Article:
Mr Gummer Singh is the epitome of do-it-yourself.
None of the cars and motorcycles he has owned since the 1960s has been sent to a car workshop.
Repairs and customisation are undertaken by him – from overhauling the engine of a Fiat 850 Spyder, which had caught fire, to engraving a mermaid picture on the front brake hub of a Triumph Tiger 100 motorcycle.
Numerous roadside repairs have enabled his cars and motorbikes to trundle back home to safety for a proper fix.
“If man can build, man can fix” is his mantra. To this end, he has even designed and made various tools to facilitate repairs.
Mr Singh mostly loves British and Italian cars and motorcycles, and drives a 1970 Morris Mini 1000.
His previous four-wheel rides include the aforementioned Fiat 850 Spyder, a Morris 1100, a Ford Anglia, a Triumph Herald, an Austin Mini 850 and an Austin 1300 GT.
The only German car he has ever owned is a 1961 Volkswagen Beetle 1200 and the only Japanese car a 2003 Nissan Sunny, which he bought brand-new and scrapped after 10 years.
The 72-year-old, who is a personal driver to a senior lawyer, rides a motorbike to work every day.
Unlike cars, which he limits to only one at a time, he usually owns more than one motorbike.
His eight-bike collection includes a 1958 Norton Dominator 88, a 1958 Triumph Tiger 100, a 1962 Gilera Giubileo 98 and a 1978 Suzuki GS 550.
Nothing stops this jovial, sometimes pony-tailed man, from using his hands whenever possible.
The father of two adult children aged 50 and 47 built wooden wardrobes with intricate carvings for his son and daughter when they were young. He also sews curtains and cushion covers for his home and repairs broken home appliances.
For his Morris Mini 1000, Mr Singh has made personalised metal badges and cut, sanded and varnished a teakwood dashboard. The car keeps him excited and busy.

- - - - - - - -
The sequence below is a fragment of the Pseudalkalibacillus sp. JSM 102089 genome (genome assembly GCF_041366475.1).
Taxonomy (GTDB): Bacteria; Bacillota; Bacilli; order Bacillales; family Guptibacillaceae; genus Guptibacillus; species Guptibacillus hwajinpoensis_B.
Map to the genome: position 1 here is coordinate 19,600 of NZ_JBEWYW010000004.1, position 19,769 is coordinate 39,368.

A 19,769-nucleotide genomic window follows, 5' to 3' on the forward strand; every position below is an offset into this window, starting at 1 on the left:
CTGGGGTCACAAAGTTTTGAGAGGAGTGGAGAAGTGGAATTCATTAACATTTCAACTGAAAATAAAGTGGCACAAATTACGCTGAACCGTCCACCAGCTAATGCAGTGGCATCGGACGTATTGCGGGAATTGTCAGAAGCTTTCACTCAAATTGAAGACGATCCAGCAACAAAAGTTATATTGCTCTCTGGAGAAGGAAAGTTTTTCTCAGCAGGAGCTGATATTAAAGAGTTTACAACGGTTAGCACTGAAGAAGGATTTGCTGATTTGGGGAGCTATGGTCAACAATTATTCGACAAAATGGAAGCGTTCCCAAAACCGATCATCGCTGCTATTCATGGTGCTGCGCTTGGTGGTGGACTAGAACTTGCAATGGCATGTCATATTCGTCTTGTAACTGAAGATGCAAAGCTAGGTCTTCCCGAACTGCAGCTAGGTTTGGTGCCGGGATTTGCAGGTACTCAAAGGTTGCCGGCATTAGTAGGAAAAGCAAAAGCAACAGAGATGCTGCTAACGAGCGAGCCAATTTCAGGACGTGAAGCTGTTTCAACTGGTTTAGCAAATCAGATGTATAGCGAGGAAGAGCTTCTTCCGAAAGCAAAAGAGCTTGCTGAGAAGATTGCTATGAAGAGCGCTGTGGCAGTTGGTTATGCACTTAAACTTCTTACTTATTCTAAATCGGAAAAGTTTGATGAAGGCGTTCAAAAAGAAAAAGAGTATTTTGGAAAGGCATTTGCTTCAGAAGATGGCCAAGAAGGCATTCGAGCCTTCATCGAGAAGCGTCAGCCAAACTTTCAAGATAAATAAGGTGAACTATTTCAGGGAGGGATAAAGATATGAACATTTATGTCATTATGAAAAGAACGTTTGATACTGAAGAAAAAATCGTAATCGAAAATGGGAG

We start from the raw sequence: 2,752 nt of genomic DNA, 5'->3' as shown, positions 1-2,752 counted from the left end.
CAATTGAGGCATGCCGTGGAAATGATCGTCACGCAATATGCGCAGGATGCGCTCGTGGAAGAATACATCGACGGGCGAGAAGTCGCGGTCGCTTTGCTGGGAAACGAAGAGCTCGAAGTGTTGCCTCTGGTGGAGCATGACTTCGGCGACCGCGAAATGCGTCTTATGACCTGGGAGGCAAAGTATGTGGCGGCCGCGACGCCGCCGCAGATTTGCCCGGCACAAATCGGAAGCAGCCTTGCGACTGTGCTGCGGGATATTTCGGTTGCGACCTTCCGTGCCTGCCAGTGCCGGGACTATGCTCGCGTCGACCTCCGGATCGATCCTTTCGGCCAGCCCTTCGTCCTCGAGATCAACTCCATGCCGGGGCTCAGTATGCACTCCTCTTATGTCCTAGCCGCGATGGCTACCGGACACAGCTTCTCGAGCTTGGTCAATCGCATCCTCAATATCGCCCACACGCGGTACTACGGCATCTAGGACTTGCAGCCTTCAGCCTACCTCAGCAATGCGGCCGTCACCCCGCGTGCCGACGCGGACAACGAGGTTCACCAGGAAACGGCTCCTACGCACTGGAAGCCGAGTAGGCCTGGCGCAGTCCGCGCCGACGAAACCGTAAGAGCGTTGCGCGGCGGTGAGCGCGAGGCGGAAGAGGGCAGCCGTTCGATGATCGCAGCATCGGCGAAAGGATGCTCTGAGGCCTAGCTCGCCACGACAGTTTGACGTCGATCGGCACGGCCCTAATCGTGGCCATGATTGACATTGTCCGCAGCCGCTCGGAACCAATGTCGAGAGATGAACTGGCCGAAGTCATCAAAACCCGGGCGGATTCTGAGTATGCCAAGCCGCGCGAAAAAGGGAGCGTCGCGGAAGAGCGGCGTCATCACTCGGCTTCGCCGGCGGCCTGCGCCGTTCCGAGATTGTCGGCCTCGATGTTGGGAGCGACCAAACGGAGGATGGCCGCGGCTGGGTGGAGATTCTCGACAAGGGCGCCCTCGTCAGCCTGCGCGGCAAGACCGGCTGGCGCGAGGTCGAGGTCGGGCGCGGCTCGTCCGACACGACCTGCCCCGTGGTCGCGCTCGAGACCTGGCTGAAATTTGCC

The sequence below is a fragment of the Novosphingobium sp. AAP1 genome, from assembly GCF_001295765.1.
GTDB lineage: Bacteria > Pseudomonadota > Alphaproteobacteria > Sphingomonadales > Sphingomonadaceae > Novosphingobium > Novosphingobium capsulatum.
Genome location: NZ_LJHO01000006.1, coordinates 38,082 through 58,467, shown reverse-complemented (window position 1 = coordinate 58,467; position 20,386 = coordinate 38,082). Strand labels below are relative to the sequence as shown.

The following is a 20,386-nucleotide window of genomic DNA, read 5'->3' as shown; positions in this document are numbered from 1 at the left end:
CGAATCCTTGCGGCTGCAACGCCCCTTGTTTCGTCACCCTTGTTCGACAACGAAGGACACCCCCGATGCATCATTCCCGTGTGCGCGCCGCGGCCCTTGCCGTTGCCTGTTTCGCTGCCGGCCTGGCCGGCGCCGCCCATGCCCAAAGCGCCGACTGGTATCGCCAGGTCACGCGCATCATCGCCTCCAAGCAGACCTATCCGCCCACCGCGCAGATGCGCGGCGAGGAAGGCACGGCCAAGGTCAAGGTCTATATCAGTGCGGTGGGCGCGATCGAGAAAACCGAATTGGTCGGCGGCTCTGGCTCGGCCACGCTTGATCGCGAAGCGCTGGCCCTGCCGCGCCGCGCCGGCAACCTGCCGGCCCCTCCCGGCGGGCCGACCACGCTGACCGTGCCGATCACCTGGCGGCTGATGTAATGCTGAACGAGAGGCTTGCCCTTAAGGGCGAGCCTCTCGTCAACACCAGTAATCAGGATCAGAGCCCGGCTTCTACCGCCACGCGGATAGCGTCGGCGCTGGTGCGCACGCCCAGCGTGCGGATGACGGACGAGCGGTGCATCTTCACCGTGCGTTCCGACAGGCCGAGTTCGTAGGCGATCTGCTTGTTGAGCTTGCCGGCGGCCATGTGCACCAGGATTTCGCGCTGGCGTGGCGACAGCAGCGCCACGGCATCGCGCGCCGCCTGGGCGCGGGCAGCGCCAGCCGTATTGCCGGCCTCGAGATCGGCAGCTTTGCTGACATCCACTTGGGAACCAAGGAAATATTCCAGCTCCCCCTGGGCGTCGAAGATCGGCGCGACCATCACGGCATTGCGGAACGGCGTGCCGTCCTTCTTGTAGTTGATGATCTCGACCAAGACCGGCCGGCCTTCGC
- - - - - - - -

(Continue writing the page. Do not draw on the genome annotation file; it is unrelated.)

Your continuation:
His current project is to equip it with an air-conditioner. The air- con condenser he bought online was a little too long for the confined engine bay. So he wedged it between a couple of railings and, with his hands, gradually bent the condenser into a curve, so it could fit.
The hubcaps of his Mini are also one of a kind – they are stainless-steel bowls, which he bought from Mustafa Centre, each topped with a hand-cut aluminium logo of a hornet.
His constant grouse: “I wish I didn’t have to sleep at night because sleeping is a waste of time.”
As a wedding gift for his son, Mr Singh restored a 1961, 200cc Triumph Tiger Cub and presented it to him. That is the only surviving one on the roads in Singapore.
But if there is one thing he admits defeat to, it is cooking.
He had tried whipping up dishes a few times when his two children were young, but realised it would never be his forte.
Mr Singh has since left the cooking to his home-maker wife of 51 years. And just as well, as it leaves him more time to tinker with his motorbikes and car.
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